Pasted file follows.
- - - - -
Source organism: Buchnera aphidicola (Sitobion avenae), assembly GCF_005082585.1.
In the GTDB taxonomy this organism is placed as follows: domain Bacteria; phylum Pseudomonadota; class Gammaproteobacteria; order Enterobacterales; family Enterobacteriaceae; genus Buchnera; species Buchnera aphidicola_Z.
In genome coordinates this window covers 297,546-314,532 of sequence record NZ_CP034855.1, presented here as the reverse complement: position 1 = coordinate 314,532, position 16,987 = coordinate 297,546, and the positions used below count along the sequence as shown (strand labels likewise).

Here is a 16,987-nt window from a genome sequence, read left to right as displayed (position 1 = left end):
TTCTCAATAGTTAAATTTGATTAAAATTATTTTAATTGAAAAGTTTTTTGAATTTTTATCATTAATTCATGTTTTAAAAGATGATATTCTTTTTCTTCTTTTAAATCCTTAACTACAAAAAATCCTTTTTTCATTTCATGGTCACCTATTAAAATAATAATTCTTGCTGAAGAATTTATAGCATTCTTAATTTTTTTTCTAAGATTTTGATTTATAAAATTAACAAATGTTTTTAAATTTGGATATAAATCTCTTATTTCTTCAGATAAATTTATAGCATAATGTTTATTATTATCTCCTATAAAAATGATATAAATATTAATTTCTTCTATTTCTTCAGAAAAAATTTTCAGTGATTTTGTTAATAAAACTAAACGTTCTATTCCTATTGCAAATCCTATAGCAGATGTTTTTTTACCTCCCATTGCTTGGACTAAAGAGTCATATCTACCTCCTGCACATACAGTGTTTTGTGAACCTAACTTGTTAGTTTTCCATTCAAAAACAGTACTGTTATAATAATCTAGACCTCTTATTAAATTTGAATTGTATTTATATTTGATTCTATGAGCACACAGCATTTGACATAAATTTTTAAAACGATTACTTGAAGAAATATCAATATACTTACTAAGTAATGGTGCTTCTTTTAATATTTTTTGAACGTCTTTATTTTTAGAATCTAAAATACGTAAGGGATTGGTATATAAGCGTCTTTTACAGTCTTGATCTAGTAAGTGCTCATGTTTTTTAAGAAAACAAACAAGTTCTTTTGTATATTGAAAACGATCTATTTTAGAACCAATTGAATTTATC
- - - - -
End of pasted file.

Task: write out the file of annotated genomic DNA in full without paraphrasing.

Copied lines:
Source organism: Buchnera aphidicola (Sitobion avenae), assembly GCF_005082585.1.
In the GTDB taxonomy this organism is placed as follows: domain Bacteria; phylum Pseudomonadota; class Gammaproteobacteria; order Enterobacterales; family Enterobacteriaceae; genus Buchnera; species Buchnera aphidicola_Z.
In genome coordinates this window covers 297,546-314,532 of sequence record NZ_CP034855.1, presented here as the reverse complement: position 1 = coordinate 314,532, position 16,987 = coordinate 297,546, and the positions used below count along the sequence as shown (strand labels likewise).

Here is a 16,987-nt window from a genome sequence, read left to right as displayed (position 1 = left end):
TTCTCAATAGTTAAATTTGATTAAAATTATTTTAATTGAAAAGTTTTTTGAATTTTTATCATTAATTCATGTTTTAAAAGATGATATTCTTTTTCTTCTTTTAAATCCTTAACTACAAAAAATCCTTTTTTCATTTCATGGTCACCTATTAAAATAATAATTCTTGCTGAAGAATTTATAGCATTCTTAATTTTTTTTCTAAGATTTTGATTTATAAAATTAACAAATGTTTTTAAATTTGGATATAAATCTCTTATTTCTTCAGATAAATTTATAGCATAATGTTTATTATTATCTCCTATAAAAATGATATAAATATTAATTTCTTCTATTTCTTCAGAAAAAATTTTCAGTGATTTTGTTAATAAAACTAAACGTTCTATTCCTATTGCAAATCCTATAGCAGATGTTTTTTTACCTCCCATTGCTTGGACTAAAGAGTCATATCTACCTCCTGCACATACAGTGTTTTGTGAACCTAACTTGTTAGTTTTCCATTCAAAAACAGTACTGTTATAATAATCTAGACCTCTTATTAAATTTGAATTGTATTTATATTTGATTCTATGAGCACACAGCATTTGACATAAATTTTTAAAACGATTACTTGAAGAAATATCAATATACTTACTAAGTAATGGTGCTTCTTTTAATATTTTTTGAACGTCTTTATTTTTAGAATCTAAAATACGTAAGGGATTGGTATATAAGCGTCTTTTACAGTCTTGATCTAGTAAGTGCTCATGTTTTTTAAGAAAACAAACAAGTTCTTTTGTATATTGAAAACGATCTATTTTAGAACCAATTGAATTTATC